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Bill Bennett


LastPass fails on iPad

Apart from the odd security snafuLastPass has served well on my Windows desktop and laptop computers. Sadly, I need to part company with what has otherwise been a great password manager because it is appalling on the Apple iPad.

LastPass good on Windows PCs

One of the best ways to stay safe online is by using a different strong, hard-to-remember, difficult-to-crack password on each site. The phrase “hard-to-remember” offers a clue why people often fail to do this.

LastPass gets around the problem by generating random, impossible-to-guess passwords at the drop of a hat, then remembering them all in a single database protected by a single master password.

Passwords auto-fill when you open web pages with the software installed, so you get an immediate productivity boost from moving directly to the important information.

Seamless password security, up to a point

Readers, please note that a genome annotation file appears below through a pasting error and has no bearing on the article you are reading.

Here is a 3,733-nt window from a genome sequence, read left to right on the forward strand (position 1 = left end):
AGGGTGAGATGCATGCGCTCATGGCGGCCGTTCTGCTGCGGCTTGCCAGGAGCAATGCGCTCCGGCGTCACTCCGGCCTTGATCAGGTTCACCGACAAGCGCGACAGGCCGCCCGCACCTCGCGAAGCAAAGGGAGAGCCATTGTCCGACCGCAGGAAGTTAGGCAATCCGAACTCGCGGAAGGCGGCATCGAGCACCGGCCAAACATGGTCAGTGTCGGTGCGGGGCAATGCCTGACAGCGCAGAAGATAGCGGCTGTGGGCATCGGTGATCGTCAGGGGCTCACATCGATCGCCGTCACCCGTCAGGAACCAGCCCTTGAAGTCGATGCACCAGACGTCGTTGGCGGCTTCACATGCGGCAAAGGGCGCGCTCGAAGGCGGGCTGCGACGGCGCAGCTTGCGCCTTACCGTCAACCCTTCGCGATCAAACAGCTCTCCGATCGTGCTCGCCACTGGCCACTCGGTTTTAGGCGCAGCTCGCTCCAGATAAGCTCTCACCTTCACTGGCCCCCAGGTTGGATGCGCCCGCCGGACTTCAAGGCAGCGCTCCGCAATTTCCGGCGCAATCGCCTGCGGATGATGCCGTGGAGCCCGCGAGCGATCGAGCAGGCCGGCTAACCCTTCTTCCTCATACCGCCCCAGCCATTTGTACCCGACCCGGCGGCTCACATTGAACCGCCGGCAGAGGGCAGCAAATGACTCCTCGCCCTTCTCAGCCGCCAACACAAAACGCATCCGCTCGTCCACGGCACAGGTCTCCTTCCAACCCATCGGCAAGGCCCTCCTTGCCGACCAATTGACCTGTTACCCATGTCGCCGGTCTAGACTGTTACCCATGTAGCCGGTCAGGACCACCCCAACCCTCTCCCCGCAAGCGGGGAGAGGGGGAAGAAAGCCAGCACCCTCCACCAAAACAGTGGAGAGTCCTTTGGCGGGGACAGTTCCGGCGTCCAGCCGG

Because LastPass stores your passwords online, you can get at them from anywhere. Moving from my desktop to a laptop is seamless.

It works well on a Windows PC. I’ve been a happy user for over a year and was considering moving from the free version to the US$1 a month premium version so I could use the same database from my Android phone. At that price it is a snip.

LastPass horrible on iPad

Password managers are pointless if they don’t work seamlessly across all your gadgets. There is an iPad application, but the iOS Safari browser doesn’t allow plug-ins. Instead, the iPad app installs a separate browser which in theory gives you the same auto-fill experience you see on a desktop computer.

This sounds good. It isn’t. The LastPass browser doesn’t integrate with the iPad operating system. So hitting a link from email, Twitter or any other application opens Safari rather than the LastPass browser. You need to manually cut and paste links between browsers to open pages this way – that’s just not acceptable.

Worse, the browser is clunky-looking and, in my experience, prone to crashing without warning. LastPass has a lot of work to do if it wants to be taken seriously as an iPad password manager.



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